It’s a term that’s branded around aplenty, but ask most people to define sustainability and you might be greeted with blank looks.
This is something which has donned the construction industry for years and in truth, it’s hugely important in the development of real estate. We were recently taking a look at the findings of Clay Hutson, a real estate agent in Seattle, who immediately raised the point that he was associated with Sustainable Seattle. It made us realize even more how much the industry appreciate sustainability and attempt to preach it – even if it might not always make their role easier.
Nevertheless, the question still exists – what exactly is sustainability? Here, we’ll take a look at three of the key pillars and show how these can be attributed to a real estate project.
Unsurprisingly, this is one of the most disputed elements of sustainability. For a project to be approved, there has to be evidence to suggest that it is going to be economically viable for the long-term. In many ways, this has existed for years, long before the wave of “sustainability hype” that we have become used to. However, due to its importance, its been grouped with all of the other pillars that we’ll also discuss today.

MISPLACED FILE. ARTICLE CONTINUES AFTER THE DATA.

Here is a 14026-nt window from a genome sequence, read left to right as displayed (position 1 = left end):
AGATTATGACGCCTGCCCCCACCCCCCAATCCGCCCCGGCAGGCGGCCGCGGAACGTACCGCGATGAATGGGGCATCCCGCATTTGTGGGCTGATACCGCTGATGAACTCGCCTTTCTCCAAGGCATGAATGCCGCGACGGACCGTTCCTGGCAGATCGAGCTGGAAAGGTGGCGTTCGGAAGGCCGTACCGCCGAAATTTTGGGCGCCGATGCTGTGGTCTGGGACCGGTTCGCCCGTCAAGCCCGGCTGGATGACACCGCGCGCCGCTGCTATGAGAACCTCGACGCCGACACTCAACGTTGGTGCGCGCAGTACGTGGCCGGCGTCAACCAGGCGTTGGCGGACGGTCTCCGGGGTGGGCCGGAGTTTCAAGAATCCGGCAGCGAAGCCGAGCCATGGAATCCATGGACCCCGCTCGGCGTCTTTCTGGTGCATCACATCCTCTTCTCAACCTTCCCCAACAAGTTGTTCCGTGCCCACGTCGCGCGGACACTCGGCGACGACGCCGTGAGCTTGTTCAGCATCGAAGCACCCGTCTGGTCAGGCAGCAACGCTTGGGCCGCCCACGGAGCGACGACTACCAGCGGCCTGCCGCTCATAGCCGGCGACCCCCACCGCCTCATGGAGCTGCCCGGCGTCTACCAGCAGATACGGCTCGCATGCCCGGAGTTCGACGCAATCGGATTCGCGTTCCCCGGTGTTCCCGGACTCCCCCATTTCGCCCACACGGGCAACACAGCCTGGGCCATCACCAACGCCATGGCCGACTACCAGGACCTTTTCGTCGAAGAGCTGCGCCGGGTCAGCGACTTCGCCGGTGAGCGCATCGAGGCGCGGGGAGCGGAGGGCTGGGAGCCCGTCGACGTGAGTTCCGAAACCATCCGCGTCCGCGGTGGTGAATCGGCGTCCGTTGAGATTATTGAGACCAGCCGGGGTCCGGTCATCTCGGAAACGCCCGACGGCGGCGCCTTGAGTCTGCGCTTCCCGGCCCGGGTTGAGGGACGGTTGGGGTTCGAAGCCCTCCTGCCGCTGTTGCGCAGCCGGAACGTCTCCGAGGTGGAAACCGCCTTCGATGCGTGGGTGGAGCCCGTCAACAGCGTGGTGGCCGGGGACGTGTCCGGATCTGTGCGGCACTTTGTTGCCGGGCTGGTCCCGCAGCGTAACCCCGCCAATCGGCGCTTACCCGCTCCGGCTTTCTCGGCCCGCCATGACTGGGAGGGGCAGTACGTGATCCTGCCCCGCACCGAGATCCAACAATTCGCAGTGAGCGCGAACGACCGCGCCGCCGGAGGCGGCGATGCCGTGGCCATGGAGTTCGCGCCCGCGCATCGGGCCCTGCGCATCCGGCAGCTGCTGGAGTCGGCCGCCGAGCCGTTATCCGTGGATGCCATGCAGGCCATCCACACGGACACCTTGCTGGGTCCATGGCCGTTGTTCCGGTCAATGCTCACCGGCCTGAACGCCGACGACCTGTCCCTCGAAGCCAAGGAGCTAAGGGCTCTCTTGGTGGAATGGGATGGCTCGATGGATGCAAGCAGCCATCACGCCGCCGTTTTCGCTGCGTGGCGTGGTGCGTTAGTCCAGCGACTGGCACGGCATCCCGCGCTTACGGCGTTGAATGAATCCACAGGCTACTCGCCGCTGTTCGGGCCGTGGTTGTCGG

The idea is simple; for a project to be sustainable it must positively affect the local economy. This might be via jobs or just adding more sources of revenue to a region.
Additionally, economic development focusses on allowing a sustainable project (one that ticks the social and environmental factors we’ll soon look at), to be deliverable in a manner that’s not going to break a project financially.
We’ve mentioned this in the previous section, and some would suggest that the environment is one of the most important elements of a sustainable project. Particularly with so much emphasis placed on green living, there is more pressure than ever before for real estate projects to protect the environment.
The examples associated with this pillar can range far and wide. A project might decide to only use renewable power sources, or it could take advantage of recycled materials during the construction phase.
The final pillar we’ll take a look at is social development. This can cover a wide array of issues; it could be protecting the health of people (from areas such as pollution, for example), or it could just relate to making access to basic amenities as easy as possible.
In relation to the last example, this could focus on the placement of a housing estate in an area that has excellent public transport links. Whilst also proving every resident with obvious social benefits, it’s worth mentioning that this also stretches to environmental protection as fewer people will be as inclined to rely on a car and will share transport instead.
The above is something that happens regularly; all pillars interlink. This is the basis of what forms sustainability although naturally, there are umpteen smaller factors that can contribute to a project’s overall standing in this regard.